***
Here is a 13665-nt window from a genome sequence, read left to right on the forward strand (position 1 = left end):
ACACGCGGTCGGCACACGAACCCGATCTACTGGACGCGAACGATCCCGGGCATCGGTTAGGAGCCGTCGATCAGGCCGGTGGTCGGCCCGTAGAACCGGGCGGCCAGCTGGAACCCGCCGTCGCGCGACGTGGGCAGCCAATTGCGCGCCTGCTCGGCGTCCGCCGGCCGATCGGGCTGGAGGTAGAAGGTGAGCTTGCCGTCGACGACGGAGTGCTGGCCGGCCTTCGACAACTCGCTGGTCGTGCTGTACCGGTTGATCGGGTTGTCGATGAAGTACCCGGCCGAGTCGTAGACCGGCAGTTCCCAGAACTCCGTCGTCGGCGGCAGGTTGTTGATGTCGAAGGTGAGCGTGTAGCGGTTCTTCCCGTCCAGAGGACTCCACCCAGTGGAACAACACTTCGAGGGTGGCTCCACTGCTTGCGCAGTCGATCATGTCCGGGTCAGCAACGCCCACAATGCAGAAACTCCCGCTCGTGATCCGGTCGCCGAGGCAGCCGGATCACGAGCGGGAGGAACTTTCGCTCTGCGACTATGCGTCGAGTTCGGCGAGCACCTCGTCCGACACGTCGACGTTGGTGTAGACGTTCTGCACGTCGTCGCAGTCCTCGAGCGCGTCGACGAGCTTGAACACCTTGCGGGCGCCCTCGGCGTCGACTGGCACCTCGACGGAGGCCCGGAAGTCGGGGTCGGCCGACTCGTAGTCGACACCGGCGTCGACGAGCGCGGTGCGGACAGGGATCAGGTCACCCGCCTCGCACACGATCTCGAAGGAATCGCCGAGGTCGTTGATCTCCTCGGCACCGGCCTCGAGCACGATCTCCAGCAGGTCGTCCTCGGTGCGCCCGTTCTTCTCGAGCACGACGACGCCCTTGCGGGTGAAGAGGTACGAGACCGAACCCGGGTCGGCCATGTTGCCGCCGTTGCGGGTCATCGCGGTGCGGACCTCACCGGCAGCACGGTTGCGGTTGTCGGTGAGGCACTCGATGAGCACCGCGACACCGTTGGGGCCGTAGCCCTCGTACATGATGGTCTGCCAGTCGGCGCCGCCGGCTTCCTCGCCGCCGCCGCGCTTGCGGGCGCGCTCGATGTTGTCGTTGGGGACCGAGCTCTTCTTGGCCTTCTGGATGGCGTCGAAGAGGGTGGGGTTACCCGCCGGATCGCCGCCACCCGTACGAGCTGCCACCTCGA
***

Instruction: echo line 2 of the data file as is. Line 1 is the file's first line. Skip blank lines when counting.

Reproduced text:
ACACGCGGTCGGCACACGAACCCGATCTACTGGACGCGAACGATCCCGGGCATCGGTTAGGAGCCGTCGATCAGGCCGGTGGTCGGCCCGTAGAACCGGGCGGCCAGCTGGAACCCGCCGTCGCGCGACGTGGGCAGCCAATTGCGCGCCTGCTCGGCGTCCGCCGGCCGATCGGGCTGGAGGTAGAAGGTGAGCTTGCCGTCGACGACGGAGTGCTGGCCGGCCTTCGACAACTCGCTGGTCGTGCTGTACCGGTTGATCGGGTTGTCGATGAAGTACCCGGCCGAGTCGTAGACCGGCAGTTCCCAGAACTCCGTCGTCGGCGGCAGGTTGTTGATGTCGAAGGTGAGCGTGTAGCGGTTCTTCCCGTCCAGAGGACTCCACCCAGTGGAACAACACTTCGAGGGTGGCTCCACTGCTTGCGCAGTCGATCATGTCCGGGTCAGCAACGCCCACAATGCAGAAACTCCCGCTCGTGATCCGGTCGCCGAGGCAGCCGGATCACGAGCGGGAGGAACTTTCGCTCTGCGACTATGCGTCGAGTTCGGCGAGCACCTCGTCCGACACGTCGACGTTGGTGTAGACGTTCTGCACGTCGTCGCAGTCCTCGAGCGCGTCGACGAGCTTGAACACCTTGCGGGCGCCCTCGGCGTCGACTGGCACCTCGACGGAGGCCCGGAAGTCGGGGTCGGCCGACTCGTAGTCGACACCGGCGTCGACGAGCGCGGTGCGGACAGGGATCAGGTCACCCGCCTCGCACACGATCTCGAAGGAATCGCCGAGGTCGTTGATCTCCTCGGCACCGGCCTCGAGCACGATCTCCAGCAGGTCGTCCTCGGTGCGCCCGTTCTTCTCGAGCACGACGACGCCCTTGCGGGTGAAGAGGTACGAGACCGAACCCGGGTCGGCCATGTTGCCGCCGTTGCGGGTCATCGCGGTGCGGACCTCACCGGCAGCACGGTTGCGGTTGTCGGTGAGGCACTCGATGAGCACCGCGACACCGTTGGGGCCGTAGCCCTCGTACATGATGGTCTGCCAGTCGGCGCCGCCGGCTTCCTCGCCGCCGCCGCGCTTGCGGGCGCGCTCGATGTTGTCGTTGGGGACCGAGCTCTTCTTGGCCTTCTGGATGGCGTCGAAGAGGGTGGGGTTACCCGCCGGATCGCCGCCACCCGTACGAGCTGCCACCTCGA